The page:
The Blog welcome note outlines my objectives for the blog, but I should also provide an explanation on how I expect this conversation to work. First of all I don’t intend to post three times a day like many other blogs. I simply don’t have the time for this and, anyways, the topic is hardly conducive to light banter. For me at least, some of this stuff is really difficult to work through and I need time to formulate these articles. I’ll probably post a longish article once a week or so. In between, I may also provide some quick smaller posts on interesting items I’ve read or links to interesting stories and websites.
Conversation necessarily goes both ways. So I am looking forward to your feedback, either through comments on the site, private emails, or face-to-face conversations. However, many of you, for various reasons, may not wish to actively engage in conversation and would rather simply listen; others may not even wish to go that far. I respect that. For those of you that know me personally, I am not going to force anything. On the topic of Science and Faith, I will not be initiating the conversation beyond what is posted in this blog. Of course, I’m always happy to converse should you initiate a discussion.
For those who do wish to participate, I’m interested to hear your thoughts. What topics would you like to see discussed? What are the most significant questions you have in regards to science and faith? Is the science / faith dialogue a big deal for you personally or something less important? I do have somewhat of a plan for topics that I will cover, but I’m open to suggestions for changing the order or focus.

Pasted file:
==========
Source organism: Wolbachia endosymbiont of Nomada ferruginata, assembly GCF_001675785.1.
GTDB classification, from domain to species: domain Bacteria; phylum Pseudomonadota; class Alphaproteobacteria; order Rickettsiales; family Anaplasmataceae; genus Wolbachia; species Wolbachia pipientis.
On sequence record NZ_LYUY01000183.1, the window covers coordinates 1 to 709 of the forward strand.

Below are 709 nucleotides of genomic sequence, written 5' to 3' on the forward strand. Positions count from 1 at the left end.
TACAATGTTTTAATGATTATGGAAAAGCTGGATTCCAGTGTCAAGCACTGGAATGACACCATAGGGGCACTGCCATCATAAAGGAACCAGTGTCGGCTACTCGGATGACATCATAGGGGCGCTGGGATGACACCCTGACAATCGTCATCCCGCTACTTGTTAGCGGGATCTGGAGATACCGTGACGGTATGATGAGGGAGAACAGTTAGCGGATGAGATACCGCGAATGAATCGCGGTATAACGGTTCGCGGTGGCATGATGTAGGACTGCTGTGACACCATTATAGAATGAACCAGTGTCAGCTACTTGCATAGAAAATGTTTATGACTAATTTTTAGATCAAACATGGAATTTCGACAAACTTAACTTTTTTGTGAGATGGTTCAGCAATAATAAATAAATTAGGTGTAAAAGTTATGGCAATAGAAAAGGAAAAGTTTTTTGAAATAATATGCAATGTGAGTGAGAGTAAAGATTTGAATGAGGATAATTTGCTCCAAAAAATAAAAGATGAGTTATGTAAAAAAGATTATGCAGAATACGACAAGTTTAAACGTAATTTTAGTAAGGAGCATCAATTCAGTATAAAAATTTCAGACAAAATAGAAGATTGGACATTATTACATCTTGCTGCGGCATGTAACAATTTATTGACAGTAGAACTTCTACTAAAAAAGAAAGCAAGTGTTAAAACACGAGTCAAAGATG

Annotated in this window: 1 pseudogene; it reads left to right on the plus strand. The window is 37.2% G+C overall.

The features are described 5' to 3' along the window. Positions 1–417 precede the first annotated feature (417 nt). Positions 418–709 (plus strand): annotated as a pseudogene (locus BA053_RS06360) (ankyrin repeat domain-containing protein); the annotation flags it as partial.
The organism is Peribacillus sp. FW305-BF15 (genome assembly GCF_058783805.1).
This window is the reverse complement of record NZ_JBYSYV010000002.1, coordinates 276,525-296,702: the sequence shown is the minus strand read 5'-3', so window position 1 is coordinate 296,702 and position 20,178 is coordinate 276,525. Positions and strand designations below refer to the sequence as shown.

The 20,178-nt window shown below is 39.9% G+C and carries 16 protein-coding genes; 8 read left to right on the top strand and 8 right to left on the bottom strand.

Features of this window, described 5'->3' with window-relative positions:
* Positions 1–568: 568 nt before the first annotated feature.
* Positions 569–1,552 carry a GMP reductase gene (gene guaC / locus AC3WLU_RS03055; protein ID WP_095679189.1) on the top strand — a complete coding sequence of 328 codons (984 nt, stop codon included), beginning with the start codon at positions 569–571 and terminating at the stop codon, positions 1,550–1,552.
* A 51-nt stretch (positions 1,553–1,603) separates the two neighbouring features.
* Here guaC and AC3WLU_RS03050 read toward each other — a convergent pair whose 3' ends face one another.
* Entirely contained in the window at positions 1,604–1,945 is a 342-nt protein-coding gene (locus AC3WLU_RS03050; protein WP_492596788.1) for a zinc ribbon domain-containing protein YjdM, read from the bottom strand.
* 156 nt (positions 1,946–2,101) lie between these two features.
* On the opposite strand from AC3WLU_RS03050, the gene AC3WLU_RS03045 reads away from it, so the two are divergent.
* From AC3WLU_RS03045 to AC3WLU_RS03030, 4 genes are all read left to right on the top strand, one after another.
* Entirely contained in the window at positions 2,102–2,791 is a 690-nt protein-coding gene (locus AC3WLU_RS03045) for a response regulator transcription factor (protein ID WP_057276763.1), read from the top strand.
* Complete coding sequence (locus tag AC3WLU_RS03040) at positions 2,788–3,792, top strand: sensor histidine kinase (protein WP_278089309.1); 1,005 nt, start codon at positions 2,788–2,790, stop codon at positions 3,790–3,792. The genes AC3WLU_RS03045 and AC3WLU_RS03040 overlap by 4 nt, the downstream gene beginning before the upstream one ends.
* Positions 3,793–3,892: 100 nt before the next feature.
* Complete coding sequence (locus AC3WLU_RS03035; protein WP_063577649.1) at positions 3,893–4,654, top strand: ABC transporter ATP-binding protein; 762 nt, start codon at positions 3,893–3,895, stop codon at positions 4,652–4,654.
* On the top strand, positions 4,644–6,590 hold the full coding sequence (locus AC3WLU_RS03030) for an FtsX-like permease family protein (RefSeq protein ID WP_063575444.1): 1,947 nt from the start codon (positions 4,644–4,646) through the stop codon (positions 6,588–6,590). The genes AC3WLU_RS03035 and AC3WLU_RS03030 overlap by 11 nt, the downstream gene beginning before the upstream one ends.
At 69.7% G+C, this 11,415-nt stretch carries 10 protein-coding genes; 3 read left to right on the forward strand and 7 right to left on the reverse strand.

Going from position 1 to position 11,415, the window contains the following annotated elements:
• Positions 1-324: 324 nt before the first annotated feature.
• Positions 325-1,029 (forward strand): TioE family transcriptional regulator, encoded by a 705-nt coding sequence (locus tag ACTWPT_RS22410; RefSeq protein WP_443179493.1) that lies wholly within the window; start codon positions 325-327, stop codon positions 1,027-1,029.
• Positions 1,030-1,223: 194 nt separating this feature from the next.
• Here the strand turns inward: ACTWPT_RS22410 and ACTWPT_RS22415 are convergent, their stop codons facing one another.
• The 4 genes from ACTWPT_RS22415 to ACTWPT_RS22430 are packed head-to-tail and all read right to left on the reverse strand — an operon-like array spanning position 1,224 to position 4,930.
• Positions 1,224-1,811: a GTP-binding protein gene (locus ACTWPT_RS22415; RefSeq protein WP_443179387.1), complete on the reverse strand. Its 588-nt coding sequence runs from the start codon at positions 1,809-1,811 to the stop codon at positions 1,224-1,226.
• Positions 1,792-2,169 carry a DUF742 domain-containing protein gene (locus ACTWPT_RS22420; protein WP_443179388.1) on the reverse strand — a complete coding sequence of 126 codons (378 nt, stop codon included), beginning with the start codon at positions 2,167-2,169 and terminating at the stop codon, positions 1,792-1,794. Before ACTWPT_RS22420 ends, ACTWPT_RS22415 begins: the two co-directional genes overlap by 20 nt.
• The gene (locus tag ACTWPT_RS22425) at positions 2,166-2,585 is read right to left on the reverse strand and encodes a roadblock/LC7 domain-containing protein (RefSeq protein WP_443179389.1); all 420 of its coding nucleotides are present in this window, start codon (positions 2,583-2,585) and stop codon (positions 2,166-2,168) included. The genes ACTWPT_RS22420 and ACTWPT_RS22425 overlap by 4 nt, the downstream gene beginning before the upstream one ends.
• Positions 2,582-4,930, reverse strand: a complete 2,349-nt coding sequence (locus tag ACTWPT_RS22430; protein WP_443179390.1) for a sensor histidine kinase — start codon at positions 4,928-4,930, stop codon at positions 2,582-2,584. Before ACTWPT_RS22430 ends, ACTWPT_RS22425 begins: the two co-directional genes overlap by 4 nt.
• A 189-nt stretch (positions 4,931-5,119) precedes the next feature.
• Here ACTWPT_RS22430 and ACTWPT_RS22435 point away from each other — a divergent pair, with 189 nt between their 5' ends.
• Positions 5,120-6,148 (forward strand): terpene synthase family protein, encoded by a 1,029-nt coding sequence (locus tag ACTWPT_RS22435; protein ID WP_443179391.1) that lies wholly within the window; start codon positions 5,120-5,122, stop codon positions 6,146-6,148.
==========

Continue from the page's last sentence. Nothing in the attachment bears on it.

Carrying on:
Some topics that I’m planning to write about include:
- What is an Evangelical anyways? I’m almost embarrassed by the term because of, among other things, the connotations of right-wing politics and anti-intellectualism. I’ll provide an overview of the Evangelical movement (at least from my point of view. Hint: it’s not “just toned down fundamentalism”) and why I think it’s important to retain the name even if it is somewhat tarnished.
- Why I believe the topic of evolution is important for Evangelicals. Why we should neither “just ignore those American Fundies and get on with it”, nor “just ignore science and focus on more important things”.
- What are the various creationist positions?: Confused with all the different types of Creationists? I’ll discuss the spectrum of Christian views on how to reconcile scripture and science. Positions include flat-earth (This belief still exists!), geocentricism, YEC, various OEC theories (day-age, gap theory, progressive creationism), and different flavours of ID and TE.
- False Dichotomies: Continuing on the theme of Wednesday’s post that we don’t need to choose between creation or evolution.
- Why I’m very uncomfortable with the Intelligent Design movement: ID has enjoyed huge support among Evangelicals, and significant coverage in both the Christian and secular media since its inception 15 years ago. How can I possibly not support a movement that is trying to demonstrate the natural world infers an intelligent designer?
- The Scientific Evidence: Some brief overviews of the scientific evidence for an ancient creation, as well as evidence for evolution from the fossils, geographic distribution, and genetics with pointers to links on the web for further reading.
- Challenges to Evolution: An overview of some of the challenges to evolutionary theory. And here I don’t mean the bogus arguments put forward by anti-evolutionary organizations. There are still some very big unanswered questions that most serious evolutionary scientists will readily admit.
- Sin, Death, and Evil: A series of posts on the relationship between sin, death, and evil. Ultimately a discussion on theodicy. Ie. If God is all-powerful, all knowing, and perfectly good, why does evil exist? And “Adam and Eve ate the apple so Tsunami’s happen” just doesn’t cut it. This is actually the biggie for me.
I look forward to your input.